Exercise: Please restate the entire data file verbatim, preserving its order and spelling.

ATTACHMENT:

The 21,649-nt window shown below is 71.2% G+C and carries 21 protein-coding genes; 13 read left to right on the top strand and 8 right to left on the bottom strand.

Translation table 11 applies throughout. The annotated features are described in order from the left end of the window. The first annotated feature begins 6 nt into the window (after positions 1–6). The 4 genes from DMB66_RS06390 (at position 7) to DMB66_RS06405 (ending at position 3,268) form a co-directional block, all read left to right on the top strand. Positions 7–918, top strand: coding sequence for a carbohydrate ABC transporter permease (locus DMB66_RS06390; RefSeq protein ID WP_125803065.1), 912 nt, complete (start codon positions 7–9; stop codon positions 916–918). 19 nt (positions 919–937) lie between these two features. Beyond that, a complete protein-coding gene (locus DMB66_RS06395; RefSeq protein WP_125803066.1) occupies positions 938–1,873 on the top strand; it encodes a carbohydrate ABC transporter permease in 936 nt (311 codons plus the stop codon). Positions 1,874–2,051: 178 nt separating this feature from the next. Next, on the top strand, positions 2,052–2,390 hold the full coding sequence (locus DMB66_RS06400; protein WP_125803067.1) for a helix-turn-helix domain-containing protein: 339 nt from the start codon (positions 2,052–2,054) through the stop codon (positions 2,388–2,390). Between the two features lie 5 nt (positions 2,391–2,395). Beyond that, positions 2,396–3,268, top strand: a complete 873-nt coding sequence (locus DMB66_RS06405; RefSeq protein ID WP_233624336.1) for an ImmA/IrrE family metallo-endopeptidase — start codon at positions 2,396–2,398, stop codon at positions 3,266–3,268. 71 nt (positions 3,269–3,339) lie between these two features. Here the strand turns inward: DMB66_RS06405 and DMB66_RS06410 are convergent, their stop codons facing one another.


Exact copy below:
The 21,649-nt window shown below is 71.2% G+C and carries 21 protein-coding genes; 13 read left to right on the top strand and 8 right to left on the bottom strand.

Translation table 11 applies throughout. The annotated features are described in order from the left end of the window. The first annotated feature begins 6 nt into the window (after positions 1–6). The 4 genes from DMB66_RS06390 (at position 7) to DMB66_RS06405 (ending at position 3,268) form a co-directional block, all read left to right on the top strand. Positions 7–918, top strand: coding sequence for a carbohydrate ABC transporter permease (locus DMB66_RS06390; RefSeq protein ID WP_125803065.1), 912 nt, complete (start codon positions 7–9; stop codon positions 916–918). 19 nt (positions 919–937) lie between these two features. Beyond that, a complete protein-coding gene (locus DMB66_RS06395; RefSeq protein WP_125803066.1) occupies positions 938–1,873 on the top strand; it encodes a carbohydrate ABC transporter permease in 936 nt (311 codons plus the stop codon). Positions 1,874–2,051: 178 nt separating this feature from the next. Next, on the top strand, positions 2,052–2,390 hold the full coding sequence (locus DMB66_RS06400; protein WP_125803067.1) for a helix-turn-helix domain-containing protein: 339 nt from the start codon (positions 2,052–2,054) through the stop codon (positions 2,388–2,390). Between the two features lie 5 nt (positions 2,391–2,395). Beyond that, positions 2,396–3,268, top strand: a complete 873-nt coding sequence (locus DMB66_RS06405; RefSeq protein ID WP_233624336.1) for an ImmA/IrrE family metallo-endopeptidase — start codon at positions 2,396–2,398, stop codon at positions 3,266–3,268. 71 nt (positions 3,269–3,339) lie between these two features. Here the strand turns inward: DMB66_RS06405 and DMB66_RS06410 are convergent, their stop codons facing one another.